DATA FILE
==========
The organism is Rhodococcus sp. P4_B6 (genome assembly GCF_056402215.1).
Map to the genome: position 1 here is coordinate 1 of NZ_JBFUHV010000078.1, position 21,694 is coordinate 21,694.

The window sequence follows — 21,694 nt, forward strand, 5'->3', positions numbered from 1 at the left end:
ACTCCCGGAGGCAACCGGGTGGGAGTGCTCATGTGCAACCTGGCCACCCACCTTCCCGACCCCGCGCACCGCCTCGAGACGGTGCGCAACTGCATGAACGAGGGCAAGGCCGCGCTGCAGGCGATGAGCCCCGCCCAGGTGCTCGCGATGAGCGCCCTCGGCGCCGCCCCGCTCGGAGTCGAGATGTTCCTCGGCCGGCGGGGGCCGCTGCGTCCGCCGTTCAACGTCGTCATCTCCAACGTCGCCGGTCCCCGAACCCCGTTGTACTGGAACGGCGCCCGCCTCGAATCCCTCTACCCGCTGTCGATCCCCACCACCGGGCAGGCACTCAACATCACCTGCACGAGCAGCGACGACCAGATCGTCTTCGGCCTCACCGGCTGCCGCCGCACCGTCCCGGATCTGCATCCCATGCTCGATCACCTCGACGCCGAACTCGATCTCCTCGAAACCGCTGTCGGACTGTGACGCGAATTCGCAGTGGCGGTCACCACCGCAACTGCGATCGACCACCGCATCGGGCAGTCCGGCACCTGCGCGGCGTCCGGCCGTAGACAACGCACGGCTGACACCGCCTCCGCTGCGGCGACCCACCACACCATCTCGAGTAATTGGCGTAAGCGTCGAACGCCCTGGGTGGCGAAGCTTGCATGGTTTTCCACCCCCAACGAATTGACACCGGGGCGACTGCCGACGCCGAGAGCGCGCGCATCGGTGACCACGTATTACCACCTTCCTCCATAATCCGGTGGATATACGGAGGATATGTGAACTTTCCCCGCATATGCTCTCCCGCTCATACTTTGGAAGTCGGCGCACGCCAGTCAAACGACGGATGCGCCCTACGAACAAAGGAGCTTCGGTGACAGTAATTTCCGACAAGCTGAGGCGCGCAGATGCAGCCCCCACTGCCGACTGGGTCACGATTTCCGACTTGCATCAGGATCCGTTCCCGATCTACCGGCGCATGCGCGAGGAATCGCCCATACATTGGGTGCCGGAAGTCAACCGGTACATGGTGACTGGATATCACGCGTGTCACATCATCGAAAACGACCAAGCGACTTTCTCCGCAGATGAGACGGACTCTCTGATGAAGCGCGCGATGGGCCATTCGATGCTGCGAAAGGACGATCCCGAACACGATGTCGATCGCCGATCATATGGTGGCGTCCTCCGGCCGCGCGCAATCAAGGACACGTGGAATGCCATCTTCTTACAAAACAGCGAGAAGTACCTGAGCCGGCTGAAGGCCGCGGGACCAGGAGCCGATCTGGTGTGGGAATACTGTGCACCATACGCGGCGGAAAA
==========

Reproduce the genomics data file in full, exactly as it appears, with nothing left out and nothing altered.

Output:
The organism is Rhodococcus sp. P4_B6 (genome assembly GCF_056402215.1).
Map to the genome: position 1 here is coordinate 1 of NZ_JBFUHV010000078.1, position 21,694 is coordinate 21,694.

The window sequence follows — 21,694 nt, forward strand, 5'->3', positions numbered from 1 at the left end:
ACTCCCGGAGGCAACCGGGTGGGAGTGCTCATGTGCAACCTGGCCACCCACCTTCCCGACCCCGCGCACCGCCTCGAGACGGTGCGCAACTGCATGAACGAGGGCAAGGCCGCGCTGCAGGCGATGAGCCCCGCCCAGGTGCTCGCGATGAGCGCCCTCGGCGCCGCCCCGCTCGGAGTCGAGATGTTCCTCGGCCGGCGGGGGCCGCTGCGTCCGCCGTTCAACGTCGTCATCTCCAACGTCGCCGGTCCCCGAACCCCGTTGTACTGGAACGGCGCCCGCCTCGAATCCCTCTACCCGCTGTCGATCCCCACCACCGGGCAGGCACTCAACATCACCTGCACGAGCAGCGACGACCAGATCGTCTTCGGCCTCACCGGCTGCCGCCGCACCGTCCCGGATCTGCATCCCATGCTCGATCACCTCGACGCCGAACTCGATCTCCTCGAAACCGCTGTCGGACTGTGACGCGAATTCGCAGTGGCGGTCACCACCGCAACTGCGATCGACCACCGCATCGGGCAGTCCGGCACCTGCGCGGCGTCCGGCCGTAGACAACGCACGGCTGACACCGCCTCCGCTGCGGCGACCCACCACACCATCTCGAGTAATTGGCGTAAGCGTCGAACGCCCTGGGTGGCGAAGCTTGCATGGTTTTCCACCCCCAACGAATTGACACCGGGGCGACTGCCGACGCCGAGAGCGCGCGCATCGGTGACCACGTATTACCACCTTCCTCCATAATCCGGTGGATATACGGAGGATATGTGAACTTTCCCCGCATATGCTCTCCCGCTCATACTTTGGAAGTCGGCGCACGCCAGTCAAACGACGGATGCGCCCTACGAACAAAGGAGCTTCGGTGACAGTAATTTCCGACAAGCTGAGGCGCGCAGATGCAGCCCCCACTGCCGACTGGGTCACGATTTCCGACTTGCATCAGGATCCGTTCCCGATCTACCGGCGCATGCGCGAGGAATCGCCCATACATTGGGTGCCGGAAGTCAACCGGTACATGGTGACTGGATATCACGCGTGTCACATCATCGAAAACGACCAAGCGACTTTCTCCGCAGATGAGACGGACTCTCTGATGAAGCGCGCGATGGGCCATTCGATGCTGCGAAAGGACGATCCCGAACACGATGTCGATCGCCGATCATATGGTGGCGTCCTCCGGCCGCGCGCAATCAAGGACACGTGGAATGCCATCTTCTTACAAAACAGCGAGAAGTACCTGAGCCGGCTGAAGGCCGCGGGACCAGGAGCCGATCTGGTGTGGGAATACTGTGCACCATACGCGGCGGAAAA